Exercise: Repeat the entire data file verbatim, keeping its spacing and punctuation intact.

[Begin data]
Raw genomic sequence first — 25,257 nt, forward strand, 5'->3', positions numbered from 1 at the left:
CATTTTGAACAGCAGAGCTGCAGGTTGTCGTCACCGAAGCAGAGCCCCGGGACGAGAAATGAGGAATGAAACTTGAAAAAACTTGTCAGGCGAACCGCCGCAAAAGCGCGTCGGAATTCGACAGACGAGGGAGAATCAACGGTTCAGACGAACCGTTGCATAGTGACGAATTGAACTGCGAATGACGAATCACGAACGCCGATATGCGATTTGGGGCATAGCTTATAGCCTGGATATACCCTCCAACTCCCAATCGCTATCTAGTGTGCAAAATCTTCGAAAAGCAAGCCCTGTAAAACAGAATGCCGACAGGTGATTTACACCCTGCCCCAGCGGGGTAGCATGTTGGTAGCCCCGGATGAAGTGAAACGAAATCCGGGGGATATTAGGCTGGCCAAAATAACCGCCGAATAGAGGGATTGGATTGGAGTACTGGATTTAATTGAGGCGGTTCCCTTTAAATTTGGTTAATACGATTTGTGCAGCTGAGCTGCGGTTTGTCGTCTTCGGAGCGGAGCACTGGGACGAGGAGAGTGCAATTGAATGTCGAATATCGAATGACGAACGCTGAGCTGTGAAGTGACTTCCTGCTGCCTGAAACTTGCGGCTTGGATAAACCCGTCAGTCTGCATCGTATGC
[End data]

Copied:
Raw genomic sequence first — 25,257 nt, forward strand, 5'->3', positions numbered from 1 at the left:
CATTTTGAACAGCAGAGCTGCAGGTTGTCGTCACCGAAGCAGAGCCCCGGGACGAGAAATGAGGAATGAAACTTGAAAAAACTTGTCAGGCGAACCGCCGCAAAAGCGCGTCGGAATTCGACAGACGAGGGAGAATCAACGGTTCAGACGAACCGTTGCATAGTGACGAATTGAACTGCGAATGACGAATCACGAACGCCGATATGCGATTTGGGGCATAGCTTATAGCCTGGATATACCCTCCAACTCCCAATCGCTATCTAGTGTGCAAAATCTTCGAAAAGCAAGCCCTGTAAAACAGAATGCCGACAGGTGATTTACACCCTGCCCCAGCGGGGTAGCATGTTGGTAGCCCCGGATGAAGTGAAACGAAATCCGGGGGATATTAGGCTGGCCAAAATAACCGCCGAATAGAGGGATTGGATTGGAGTACTGGATTTAATTGAGGCGGTTCCCTTTAAATTTGGTTAATACGATTTGTGCAGCTGAGCTGCGGTTTGTCGTCTTCGGAGCGGAGCACTGGGACGAGGAGAGTGCAATTGAATGTCGAATATCGAATGACGAACGCTGAGCTGTGAAGTGACTTCCTGCTGCCTGAAACTTGCGGCTTGGATAAACCCGTCAGTCTGCATCGTATGC